Nicole Rodriguez surveys the floor against Portland at Gersten Pavilion. Photo Credit: LMU Athletics

2022-23 record: 7-23 (4-14 WCC, 10th in the league)

Head coach: Aarika Hughes, 3rd year (18-42 at LMU)

Coaches Poll position: 9th

Key returners (Last year’s stats):

Key losses (Last year’s stats):

Key newcomers:

Loyola Marymount was a team coming into last year with a lot of returning talent and a second-year head coach who was ready to grow from her first year ever in charge. However, things didn’t go as they’d hoped and LMU had another down season. Now in head coach Aarika Hughes’ third season, the Lions are once again not picked very high, but she has a lot more experience under her belt from both a coaching standpoint and player standpoint.

The reason LMU struggled a lot last year, especially in conference play, was because they lost their starting point guard and senior leader, Ariel Johnson to an injury for a large chunk of the season. The group last year also didn’t gel as well as Coach Hughes had hoped. On top of losing Johnson, LMU also lost Cassandra Gordon and Khari Clark. The three of them were among the top five scorers for this team last year so there are some returning and new players expected to step up.

For the returners this year, it starts with Alexis Mark. She was the team’s second leading scorer and leading rebounder a year ago. A former transfer from Boise State, Mark is an athletic forward who runs the floor hard and crashes the glass with ferocity. She will be expected to handle a lot more of the offensive load this year and lead the frontcourt group. Another leader for the Lions will be guard Nicole Rodriguez. Rodriguez has started 76 games as a Lion in her three years in Los Angeles. She has increased her scoring every year and last year led the team in three-point shooting, knocking down 39% of her triples. Another returner who should be improved is Amaya Oliver. Oliver was a former USC transfer who is an incredible athlete at the forward position. She crashes the glass extremely hard and has shown flashes of being able to score around the rim.

Coach Hughes wanted to bring some experience to her team, so she looked for it out of the transfer portal. A big name who was on the LMU roster last year but couldn’t play due to transferring late is former Nevada guard Da’ja Hamilton. As a member of the Wolfpack, Hamilton averaged 14 points, three rebounds and two assists in 2021-22. She is an athletic guard who is creative and has shown a capability to score at all three levels. Another player from the portal Hughes is really excited about is Sofia Inoussa, a transfer from New Mexico State. The senior guard averaged seven points and 3.5 rebounds last year as an Aggie. Hughes loves her selflessness and how consistent she has been so far.

LMU has a lot of challenges ahead of them with a lot of new faces and trying to climb up the WCC pecking order after back-to-back seasons at the bottom. However, despite all the new faces, Coach Hughes feels this is different from her first year because she knows what to expect and her team knows what LMU basketball should look like. She sees that her team is excited to show people who they are and not let last year define them going into this season.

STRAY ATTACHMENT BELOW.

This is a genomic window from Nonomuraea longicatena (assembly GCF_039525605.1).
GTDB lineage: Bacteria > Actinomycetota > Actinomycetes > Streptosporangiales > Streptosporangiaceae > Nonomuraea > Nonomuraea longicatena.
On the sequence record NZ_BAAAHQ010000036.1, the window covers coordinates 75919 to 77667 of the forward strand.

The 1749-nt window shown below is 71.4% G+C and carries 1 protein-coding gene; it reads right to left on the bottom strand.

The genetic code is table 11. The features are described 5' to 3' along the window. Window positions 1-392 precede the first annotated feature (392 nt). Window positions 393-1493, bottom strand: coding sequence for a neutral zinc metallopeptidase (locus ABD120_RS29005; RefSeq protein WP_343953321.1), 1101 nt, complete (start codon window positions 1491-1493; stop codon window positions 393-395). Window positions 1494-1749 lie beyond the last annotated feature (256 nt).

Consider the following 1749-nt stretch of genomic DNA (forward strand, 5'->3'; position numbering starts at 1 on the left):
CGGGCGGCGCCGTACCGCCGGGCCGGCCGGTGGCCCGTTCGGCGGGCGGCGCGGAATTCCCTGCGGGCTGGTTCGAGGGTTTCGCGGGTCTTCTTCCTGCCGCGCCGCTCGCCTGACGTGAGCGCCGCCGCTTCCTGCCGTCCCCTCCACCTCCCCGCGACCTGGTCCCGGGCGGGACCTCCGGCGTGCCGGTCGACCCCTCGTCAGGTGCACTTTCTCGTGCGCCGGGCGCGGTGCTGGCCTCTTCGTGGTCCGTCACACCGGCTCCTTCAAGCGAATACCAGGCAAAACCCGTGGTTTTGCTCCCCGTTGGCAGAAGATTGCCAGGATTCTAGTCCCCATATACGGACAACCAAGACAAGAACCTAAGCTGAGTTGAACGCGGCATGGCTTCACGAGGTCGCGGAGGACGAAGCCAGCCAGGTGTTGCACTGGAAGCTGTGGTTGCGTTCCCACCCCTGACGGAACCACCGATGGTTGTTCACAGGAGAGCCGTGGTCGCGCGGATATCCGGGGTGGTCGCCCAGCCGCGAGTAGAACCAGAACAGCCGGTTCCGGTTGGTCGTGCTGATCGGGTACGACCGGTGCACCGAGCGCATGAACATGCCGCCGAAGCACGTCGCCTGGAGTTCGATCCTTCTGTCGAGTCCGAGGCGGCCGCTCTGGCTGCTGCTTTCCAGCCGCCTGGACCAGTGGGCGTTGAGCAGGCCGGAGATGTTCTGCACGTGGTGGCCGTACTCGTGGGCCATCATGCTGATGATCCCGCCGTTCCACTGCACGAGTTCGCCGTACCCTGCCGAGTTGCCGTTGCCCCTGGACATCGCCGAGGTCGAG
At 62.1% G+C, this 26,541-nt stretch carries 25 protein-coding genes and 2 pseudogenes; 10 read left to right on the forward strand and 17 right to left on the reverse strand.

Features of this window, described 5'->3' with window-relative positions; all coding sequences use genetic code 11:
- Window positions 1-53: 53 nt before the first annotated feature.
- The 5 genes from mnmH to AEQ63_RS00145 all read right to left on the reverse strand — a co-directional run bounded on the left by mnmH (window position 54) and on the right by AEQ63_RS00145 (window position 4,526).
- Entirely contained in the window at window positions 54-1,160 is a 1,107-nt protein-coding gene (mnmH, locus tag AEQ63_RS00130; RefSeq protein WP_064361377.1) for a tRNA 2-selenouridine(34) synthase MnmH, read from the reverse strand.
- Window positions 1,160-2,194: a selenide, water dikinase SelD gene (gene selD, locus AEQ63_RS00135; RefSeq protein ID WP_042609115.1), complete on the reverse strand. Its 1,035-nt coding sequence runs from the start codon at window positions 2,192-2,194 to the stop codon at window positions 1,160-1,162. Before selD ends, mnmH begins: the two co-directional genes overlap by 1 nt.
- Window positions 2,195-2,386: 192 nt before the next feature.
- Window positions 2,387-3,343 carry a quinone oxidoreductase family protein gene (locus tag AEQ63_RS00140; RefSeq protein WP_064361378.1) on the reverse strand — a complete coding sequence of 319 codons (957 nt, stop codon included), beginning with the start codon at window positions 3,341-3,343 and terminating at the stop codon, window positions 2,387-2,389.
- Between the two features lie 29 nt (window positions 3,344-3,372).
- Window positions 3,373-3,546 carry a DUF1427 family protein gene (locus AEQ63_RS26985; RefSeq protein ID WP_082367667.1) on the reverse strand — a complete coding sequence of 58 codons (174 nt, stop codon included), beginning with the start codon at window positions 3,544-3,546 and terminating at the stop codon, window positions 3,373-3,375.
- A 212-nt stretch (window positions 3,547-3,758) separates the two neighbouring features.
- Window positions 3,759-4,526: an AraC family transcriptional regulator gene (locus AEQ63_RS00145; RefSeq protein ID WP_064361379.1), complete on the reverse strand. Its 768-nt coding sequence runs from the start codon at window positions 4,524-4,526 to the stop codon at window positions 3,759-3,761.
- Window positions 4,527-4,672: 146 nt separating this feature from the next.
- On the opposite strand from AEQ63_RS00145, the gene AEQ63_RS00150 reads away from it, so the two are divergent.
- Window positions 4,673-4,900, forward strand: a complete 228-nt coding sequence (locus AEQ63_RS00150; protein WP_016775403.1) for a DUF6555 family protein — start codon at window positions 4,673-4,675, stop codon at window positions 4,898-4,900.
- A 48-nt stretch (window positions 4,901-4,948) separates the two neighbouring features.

Coach’s perspective: “I think that there is a fresh new interest in women’s basketball when it comes to just the players,” Aarika Hughes told The Next. “I think it was great to have Khari and Cassie and Ari but again having that fresh feeling that this is new I think also charges our previous returners…super excited knowing that we know the lay of the land, we know what LMU Basketball identity is, now getting kids that fit that is great.”


March 4, 2023; Las Vegas, NV, USA; Pacific Tigers guard Anaya James (3) during the first half of the WCC Basketball Championships at Orleans Arena. Photo Credit: Kyle Terada

2022-23 record: 15-17 (8-10 WCC, 6th in the league)

Head coach: Bradley Davis, 9th year (106-133 at Pacific)

Coaches Poll position: T-3rd

Key returners (Last year’s stats):

Key losses (Last year’s stats):

  • Sam Ashby, graduated (10.9 PPG, 5.3 RPG, 2.2 APG)

Key newcomers:

Pacific finished last season strong, winning eight of their final 11 games and pulling an upset to make it to the conference semifinals as the six seed. They fell just one basket shy in that WCC tournament semifinals but there is a lot of optimism in Stockton. The Tigers return the second highest percentage of minutes from a year ago in the WCC, so expectations are high for Bradley Davis and his group. However, they are ready to attack those expectations.

For Pacific, it starts with the trio of Liz Smith, Anaya James and Elizabeth Elliot. Smith, a senior guard, was the team’s leading scorer last year. Averaging 14 points, Smith has improved every year she’s been a Tiger. She averaged just two points her freshman year and 10 her sophomore year. Last year, en route to being named All-WCC first team, Smith became a more efficient scorer which is a big reason why she made such an improvement. She is a lightning-fast guard who gets to the basket with ease but can also score at all three levels.